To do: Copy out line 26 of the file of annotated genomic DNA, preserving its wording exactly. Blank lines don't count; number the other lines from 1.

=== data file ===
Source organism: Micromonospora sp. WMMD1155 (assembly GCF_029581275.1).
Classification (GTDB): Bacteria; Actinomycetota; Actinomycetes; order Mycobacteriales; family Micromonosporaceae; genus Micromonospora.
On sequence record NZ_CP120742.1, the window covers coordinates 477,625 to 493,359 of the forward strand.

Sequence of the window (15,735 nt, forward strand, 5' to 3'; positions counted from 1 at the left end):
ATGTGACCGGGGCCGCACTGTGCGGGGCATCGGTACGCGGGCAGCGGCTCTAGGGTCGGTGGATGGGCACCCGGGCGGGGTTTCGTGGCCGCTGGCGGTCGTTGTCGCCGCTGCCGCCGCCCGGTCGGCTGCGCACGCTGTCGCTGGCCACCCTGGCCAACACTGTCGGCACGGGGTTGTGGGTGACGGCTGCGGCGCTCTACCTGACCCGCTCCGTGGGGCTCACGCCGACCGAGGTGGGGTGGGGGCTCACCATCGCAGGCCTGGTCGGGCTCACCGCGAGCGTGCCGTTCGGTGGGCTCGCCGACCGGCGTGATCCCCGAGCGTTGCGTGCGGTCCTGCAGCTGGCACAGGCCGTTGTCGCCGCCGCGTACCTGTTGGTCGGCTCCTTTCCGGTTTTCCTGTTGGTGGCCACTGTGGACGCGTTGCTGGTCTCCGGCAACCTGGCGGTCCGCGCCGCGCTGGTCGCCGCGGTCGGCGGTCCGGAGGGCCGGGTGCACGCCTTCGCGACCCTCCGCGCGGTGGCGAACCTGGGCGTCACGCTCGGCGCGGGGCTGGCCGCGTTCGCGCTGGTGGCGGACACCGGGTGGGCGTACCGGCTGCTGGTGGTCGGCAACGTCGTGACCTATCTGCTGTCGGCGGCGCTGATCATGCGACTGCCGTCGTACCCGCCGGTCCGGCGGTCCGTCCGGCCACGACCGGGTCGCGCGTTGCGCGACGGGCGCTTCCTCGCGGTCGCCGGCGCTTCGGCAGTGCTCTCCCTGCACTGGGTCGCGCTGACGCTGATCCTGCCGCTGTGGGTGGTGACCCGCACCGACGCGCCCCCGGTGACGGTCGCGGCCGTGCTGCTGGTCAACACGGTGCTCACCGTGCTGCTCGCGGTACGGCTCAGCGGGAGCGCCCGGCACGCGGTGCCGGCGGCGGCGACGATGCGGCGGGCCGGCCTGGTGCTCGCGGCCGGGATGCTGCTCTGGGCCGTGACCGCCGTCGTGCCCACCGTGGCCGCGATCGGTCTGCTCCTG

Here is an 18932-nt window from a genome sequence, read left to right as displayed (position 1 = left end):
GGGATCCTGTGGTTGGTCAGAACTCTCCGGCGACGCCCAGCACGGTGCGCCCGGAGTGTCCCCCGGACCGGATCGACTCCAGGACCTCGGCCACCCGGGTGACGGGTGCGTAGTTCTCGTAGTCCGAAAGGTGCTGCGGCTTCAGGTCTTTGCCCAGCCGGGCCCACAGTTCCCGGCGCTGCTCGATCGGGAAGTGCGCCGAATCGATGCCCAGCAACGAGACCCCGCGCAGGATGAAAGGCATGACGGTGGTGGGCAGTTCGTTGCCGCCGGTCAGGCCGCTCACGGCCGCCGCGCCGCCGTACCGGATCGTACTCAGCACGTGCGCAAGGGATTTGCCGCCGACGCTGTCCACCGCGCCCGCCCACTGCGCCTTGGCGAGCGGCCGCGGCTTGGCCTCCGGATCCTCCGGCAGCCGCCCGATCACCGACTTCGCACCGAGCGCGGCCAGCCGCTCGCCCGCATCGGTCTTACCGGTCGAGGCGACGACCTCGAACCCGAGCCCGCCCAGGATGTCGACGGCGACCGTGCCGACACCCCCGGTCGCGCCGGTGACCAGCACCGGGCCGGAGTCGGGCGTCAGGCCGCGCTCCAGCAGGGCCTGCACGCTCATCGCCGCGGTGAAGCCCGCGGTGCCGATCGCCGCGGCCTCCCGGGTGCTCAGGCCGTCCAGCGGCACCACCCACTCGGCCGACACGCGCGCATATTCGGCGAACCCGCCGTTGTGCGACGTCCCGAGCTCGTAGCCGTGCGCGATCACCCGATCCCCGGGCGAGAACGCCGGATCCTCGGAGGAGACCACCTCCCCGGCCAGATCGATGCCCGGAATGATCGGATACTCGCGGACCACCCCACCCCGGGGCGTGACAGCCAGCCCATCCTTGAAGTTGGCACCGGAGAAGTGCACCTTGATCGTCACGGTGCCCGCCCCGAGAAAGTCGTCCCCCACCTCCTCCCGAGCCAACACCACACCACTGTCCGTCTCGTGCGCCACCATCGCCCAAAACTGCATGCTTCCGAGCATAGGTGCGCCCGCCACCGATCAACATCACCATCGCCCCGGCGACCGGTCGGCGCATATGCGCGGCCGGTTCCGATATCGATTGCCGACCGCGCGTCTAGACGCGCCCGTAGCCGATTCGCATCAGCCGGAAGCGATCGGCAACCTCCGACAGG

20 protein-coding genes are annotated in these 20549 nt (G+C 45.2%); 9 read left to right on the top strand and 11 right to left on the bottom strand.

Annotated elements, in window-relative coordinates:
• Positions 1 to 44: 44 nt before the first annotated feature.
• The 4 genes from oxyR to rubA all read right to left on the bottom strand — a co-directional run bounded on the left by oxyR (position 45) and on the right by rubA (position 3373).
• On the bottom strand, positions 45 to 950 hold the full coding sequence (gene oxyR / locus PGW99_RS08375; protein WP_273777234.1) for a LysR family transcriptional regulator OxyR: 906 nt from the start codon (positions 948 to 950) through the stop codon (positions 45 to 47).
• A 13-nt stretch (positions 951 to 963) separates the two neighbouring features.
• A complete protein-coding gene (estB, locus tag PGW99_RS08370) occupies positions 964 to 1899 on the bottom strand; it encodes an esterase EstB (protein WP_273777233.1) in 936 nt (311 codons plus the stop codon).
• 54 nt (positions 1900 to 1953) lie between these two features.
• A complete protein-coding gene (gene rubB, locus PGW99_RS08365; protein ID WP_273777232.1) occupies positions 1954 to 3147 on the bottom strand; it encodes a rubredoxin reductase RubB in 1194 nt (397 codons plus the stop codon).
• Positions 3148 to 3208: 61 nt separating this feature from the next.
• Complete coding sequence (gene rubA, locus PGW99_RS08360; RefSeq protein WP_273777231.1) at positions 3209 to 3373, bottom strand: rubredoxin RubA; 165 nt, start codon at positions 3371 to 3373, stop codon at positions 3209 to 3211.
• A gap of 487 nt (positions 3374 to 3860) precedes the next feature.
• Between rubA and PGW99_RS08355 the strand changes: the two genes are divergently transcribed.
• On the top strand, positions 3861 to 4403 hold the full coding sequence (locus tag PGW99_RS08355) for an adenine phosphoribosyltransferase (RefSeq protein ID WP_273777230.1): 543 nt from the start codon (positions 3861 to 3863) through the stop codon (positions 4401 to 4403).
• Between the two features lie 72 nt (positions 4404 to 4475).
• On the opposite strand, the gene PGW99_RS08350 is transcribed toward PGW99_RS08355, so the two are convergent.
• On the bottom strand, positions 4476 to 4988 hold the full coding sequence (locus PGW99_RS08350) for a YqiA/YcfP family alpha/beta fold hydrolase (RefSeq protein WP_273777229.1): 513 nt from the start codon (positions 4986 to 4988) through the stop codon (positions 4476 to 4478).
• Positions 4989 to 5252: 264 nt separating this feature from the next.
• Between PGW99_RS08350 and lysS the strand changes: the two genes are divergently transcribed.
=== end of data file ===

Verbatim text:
• Between PGW99_RS08350 and lysS the strand changes: the two genes are divergently transcribed.